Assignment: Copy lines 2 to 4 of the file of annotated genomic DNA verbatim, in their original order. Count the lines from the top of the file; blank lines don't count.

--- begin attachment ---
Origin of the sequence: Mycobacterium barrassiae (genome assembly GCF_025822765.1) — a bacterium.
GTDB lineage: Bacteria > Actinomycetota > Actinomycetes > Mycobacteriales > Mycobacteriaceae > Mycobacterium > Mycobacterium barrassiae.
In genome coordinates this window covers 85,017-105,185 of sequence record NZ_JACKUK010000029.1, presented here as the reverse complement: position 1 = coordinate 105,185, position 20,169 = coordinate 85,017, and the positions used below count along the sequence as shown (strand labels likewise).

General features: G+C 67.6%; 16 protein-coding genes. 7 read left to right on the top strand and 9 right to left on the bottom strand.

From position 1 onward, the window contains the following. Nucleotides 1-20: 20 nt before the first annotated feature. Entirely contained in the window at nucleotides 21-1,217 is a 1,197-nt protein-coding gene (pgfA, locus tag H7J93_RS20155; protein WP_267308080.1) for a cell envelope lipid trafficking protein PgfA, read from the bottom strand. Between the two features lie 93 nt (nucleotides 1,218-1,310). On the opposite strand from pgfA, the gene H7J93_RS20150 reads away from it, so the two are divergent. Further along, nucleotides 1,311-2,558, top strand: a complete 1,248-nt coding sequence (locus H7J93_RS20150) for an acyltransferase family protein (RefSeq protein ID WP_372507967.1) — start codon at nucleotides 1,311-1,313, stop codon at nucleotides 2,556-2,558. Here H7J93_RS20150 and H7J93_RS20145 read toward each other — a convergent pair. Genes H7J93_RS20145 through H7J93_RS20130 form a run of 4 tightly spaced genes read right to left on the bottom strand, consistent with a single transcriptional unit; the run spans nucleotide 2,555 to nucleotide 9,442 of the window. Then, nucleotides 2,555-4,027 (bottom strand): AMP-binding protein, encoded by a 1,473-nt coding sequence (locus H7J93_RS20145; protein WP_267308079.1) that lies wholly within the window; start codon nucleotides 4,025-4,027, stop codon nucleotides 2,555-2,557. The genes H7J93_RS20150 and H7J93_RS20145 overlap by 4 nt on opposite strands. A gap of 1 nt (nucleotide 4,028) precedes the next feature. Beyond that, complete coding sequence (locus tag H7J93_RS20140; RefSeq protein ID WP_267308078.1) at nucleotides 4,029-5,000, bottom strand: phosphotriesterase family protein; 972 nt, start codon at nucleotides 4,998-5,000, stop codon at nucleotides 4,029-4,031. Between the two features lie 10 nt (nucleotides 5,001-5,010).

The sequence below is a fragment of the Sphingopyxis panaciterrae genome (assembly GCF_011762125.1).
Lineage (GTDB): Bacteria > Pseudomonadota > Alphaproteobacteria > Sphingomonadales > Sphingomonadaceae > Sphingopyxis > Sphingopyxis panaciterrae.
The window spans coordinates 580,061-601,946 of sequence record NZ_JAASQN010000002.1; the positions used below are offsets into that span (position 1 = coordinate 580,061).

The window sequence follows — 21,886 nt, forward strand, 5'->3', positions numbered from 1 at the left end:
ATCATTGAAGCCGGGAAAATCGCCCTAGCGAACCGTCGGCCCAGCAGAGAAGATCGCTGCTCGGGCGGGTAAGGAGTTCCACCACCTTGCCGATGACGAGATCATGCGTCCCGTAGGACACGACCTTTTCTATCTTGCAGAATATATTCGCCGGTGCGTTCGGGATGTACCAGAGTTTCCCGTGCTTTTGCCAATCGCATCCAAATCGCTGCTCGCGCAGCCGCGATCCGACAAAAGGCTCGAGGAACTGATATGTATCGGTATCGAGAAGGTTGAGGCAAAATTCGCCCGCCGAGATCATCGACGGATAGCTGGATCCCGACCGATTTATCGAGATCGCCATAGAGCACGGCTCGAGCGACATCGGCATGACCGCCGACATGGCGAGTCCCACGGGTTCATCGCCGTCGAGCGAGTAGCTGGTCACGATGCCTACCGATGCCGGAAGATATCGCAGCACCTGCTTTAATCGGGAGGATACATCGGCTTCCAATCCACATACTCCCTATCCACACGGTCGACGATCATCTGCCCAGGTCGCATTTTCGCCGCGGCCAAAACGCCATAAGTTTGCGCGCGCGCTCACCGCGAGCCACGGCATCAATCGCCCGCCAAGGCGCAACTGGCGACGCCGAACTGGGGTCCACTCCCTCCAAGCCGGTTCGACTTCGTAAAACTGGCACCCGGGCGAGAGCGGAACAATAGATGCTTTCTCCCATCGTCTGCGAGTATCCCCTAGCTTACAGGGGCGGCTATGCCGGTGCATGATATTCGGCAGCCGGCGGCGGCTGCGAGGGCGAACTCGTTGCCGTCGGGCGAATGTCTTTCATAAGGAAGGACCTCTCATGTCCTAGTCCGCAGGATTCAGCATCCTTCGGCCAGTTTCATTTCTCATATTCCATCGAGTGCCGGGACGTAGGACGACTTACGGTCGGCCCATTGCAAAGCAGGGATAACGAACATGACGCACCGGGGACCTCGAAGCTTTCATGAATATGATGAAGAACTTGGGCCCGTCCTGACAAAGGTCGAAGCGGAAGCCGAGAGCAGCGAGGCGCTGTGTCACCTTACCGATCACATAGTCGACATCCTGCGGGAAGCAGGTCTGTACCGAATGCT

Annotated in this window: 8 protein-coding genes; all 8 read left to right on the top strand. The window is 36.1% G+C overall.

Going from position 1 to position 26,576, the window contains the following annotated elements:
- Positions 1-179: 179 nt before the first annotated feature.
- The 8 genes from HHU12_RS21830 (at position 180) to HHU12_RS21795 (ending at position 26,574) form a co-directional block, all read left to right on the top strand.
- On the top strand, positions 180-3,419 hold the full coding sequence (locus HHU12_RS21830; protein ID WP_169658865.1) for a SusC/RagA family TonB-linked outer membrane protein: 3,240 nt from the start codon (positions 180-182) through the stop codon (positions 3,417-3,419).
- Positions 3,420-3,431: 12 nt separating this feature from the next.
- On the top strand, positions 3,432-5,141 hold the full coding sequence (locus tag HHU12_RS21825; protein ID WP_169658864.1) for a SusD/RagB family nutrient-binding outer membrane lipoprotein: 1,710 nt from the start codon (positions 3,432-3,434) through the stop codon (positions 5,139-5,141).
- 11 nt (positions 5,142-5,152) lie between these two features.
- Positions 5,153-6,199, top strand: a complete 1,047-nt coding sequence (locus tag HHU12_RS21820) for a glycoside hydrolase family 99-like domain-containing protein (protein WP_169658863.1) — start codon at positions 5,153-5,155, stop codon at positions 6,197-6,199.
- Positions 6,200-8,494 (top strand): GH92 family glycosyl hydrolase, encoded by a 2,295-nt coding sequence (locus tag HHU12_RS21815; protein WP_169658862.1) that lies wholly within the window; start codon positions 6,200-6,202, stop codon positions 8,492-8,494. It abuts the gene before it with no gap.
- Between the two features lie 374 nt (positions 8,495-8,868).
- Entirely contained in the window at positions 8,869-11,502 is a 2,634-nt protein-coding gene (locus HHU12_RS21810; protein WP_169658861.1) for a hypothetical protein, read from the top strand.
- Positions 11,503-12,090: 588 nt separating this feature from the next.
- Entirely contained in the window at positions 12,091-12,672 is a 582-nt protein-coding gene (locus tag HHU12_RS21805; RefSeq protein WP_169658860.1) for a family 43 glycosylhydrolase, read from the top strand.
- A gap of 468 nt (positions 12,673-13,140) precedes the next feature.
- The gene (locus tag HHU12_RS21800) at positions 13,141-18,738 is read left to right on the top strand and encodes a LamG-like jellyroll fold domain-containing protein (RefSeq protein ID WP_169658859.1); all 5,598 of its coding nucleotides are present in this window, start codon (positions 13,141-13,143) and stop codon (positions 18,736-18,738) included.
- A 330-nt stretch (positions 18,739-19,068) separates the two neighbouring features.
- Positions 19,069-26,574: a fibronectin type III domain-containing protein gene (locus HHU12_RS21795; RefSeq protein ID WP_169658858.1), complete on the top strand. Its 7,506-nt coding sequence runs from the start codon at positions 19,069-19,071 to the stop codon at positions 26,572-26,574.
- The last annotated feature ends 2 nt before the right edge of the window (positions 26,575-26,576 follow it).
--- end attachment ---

GTDB lineage: Bacteria > Actinomycetota > Actinomycetes > Mycobacteriales > Mycobacteriaceae > Mycobacterium > Mycobacterium barrassiae.
In genome coordinates this window covers 85,017-105,185 of sequence record NZ_JACKUK010000029.1, presented here as the reverse complement: position 1 = coordinate 105,185, position 20,169 = coordinate 85,017, and the positions used below count along the sequence as shown (strand labels likewise).

General features: G+C 67.6%; 16 protein-coding genes. 7 read left to right on the top strand and 9 right to left on the bottom strand.